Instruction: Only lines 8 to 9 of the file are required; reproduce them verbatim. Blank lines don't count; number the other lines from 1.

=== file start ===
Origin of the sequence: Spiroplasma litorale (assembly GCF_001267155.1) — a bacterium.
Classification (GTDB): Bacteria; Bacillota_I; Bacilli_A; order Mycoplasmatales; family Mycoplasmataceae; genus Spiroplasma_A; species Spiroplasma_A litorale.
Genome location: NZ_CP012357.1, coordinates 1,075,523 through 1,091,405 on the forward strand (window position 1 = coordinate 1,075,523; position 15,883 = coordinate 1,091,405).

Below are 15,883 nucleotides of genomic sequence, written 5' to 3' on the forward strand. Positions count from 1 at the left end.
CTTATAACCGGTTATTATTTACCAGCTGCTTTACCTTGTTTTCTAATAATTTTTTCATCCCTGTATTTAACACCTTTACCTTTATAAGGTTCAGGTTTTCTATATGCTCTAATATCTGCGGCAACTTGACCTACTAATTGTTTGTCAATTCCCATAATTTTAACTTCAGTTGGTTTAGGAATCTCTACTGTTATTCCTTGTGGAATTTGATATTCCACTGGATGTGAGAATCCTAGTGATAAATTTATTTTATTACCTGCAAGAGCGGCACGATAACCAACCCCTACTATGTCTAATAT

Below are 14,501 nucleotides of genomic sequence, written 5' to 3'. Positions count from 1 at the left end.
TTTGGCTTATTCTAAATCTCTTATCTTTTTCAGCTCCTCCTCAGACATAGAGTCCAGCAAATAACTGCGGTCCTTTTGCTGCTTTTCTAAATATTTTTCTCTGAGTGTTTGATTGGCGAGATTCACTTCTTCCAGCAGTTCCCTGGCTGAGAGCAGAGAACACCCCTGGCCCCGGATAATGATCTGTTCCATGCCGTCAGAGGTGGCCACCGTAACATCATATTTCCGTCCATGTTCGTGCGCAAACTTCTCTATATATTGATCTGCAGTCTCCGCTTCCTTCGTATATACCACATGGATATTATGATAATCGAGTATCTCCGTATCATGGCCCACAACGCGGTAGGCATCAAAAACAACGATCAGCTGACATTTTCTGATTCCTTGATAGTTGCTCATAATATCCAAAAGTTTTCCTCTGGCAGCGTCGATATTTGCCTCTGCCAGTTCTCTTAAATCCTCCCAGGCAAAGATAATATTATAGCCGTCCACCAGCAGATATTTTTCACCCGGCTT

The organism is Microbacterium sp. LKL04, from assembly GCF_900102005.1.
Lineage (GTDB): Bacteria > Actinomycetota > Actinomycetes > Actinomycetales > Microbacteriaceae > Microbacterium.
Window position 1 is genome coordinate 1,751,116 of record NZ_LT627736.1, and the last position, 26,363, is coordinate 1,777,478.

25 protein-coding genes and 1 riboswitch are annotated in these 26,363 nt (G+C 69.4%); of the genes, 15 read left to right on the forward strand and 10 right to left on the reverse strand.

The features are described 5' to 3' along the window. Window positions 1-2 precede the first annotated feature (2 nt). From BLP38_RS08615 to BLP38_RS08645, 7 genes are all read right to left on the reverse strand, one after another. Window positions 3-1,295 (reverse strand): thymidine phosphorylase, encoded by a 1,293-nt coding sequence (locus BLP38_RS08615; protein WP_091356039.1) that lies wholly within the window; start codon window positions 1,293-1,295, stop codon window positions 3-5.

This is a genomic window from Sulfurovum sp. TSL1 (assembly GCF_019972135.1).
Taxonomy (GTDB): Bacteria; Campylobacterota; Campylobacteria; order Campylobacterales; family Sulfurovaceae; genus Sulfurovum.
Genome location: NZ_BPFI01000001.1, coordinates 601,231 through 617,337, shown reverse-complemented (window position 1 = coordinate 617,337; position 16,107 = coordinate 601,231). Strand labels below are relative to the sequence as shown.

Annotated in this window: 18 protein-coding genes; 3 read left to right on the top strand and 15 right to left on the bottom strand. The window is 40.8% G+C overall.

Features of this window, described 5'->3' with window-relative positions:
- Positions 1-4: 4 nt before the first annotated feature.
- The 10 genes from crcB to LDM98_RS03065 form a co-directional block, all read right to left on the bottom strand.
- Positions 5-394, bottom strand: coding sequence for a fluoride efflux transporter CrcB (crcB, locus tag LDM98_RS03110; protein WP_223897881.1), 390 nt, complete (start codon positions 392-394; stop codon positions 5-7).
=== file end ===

The organism is Microbacterium sp. LKL04, from assembly GCF_900102005.1.
Lineage (GTDB): Bacteria > Actinomycetota > Actinomycetes > Actinomycetales > Microbacteriaceae > Microbacterium.